Unesco-designated pilgrimage trails make up the Kumano Kodo on the Kii Peninsula in Wakayama prefecture. The 70km route leads through dense, lush forest and stops by plenty of ancient shrines and temples. One of the most famous destinations is the Kumano Nachi Taisha, which boasts a three-storey vermillion pagoda and Nachi no Taki, which, at 133m, is the tallest waterfall in Japan. 

shirakawa go
shirakawa go
Photo: pen_ash/Pixabay

Shirakawa-go, Gifu prefecture

Deep in Gifu prefecture lies Shirakawa-go, a perfectly preserved Japanese village and Unesco World Heritage Site, filled with traditional gassho-zukuri style farmhouses known for their thatched, triangular roofs that resemble praying hands. Now, most of the farmhouses have been converted into museums, restaurants and even hotels, but visitors can still explore the inside of the houses to admire the idiosyncratic architecture, held together by wooden beams. The houses are especially picturesque in winter – all covered in snow, they look like gingerbread houses.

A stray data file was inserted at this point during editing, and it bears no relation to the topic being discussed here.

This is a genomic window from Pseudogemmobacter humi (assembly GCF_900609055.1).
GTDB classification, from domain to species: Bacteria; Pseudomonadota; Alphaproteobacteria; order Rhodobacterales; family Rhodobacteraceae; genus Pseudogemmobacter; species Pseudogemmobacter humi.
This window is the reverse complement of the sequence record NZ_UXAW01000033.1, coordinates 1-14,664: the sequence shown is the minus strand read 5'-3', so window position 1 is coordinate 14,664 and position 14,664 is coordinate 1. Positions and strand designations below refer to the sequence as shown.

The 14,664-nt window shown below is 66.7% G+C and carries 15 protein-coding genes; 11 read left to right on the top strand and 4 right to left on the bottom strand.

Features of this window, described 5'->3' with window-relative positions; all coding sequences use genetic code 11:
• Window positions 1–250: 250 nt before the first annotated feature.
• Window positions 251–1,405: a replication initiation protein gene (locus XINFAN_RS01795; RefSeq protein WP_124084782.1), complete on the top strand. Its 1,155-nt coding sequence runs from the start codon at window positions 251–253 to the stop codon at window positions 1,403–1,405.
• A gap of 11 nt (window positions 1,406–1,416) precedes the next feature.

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Ogasawara Islands, Tokyo

Just a hop, skip and 24-hour ferry ride away from Tokyo, you’ll find the Ogasawara Islands, a group of islands sporting some of the best snorkelling, hiking and sandy beaches in Japan. Chichijima, one of the main islands, is a popular spot for dolphin and whale watching. The islands are truly remote, so you’ll get to relax, disconnect and enjoy the subtropical climate far from the bustling city. Minamijima, off the coast of Chichijima, is only accessible by tour guide, but the eccentric rock formations and white sand beach are definitely worth the extra effort.

Himeji castle
Himeji castle
Photo: Svetlana Gumerova/Unsplash

Himeji Castle, Hyogo prefecture

Himeji is perhaps Japan’s most famous castle. It even served as the basis for this emoji: 🏯. Also known as the White Heron, Himeji Castle is a giant, stark white structure that has miraculously survived wars and natural disasters. The castle dates back to the 17th century but was restored in 2015, allowing visitors inside to admire the refurbished architecture. If you’re planning on visiting, bookmark the official website for live queuing times. 

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Yamadera temple yamagata
Yamadera temple yamagata
Photo: Sean Pavone/Dreamstime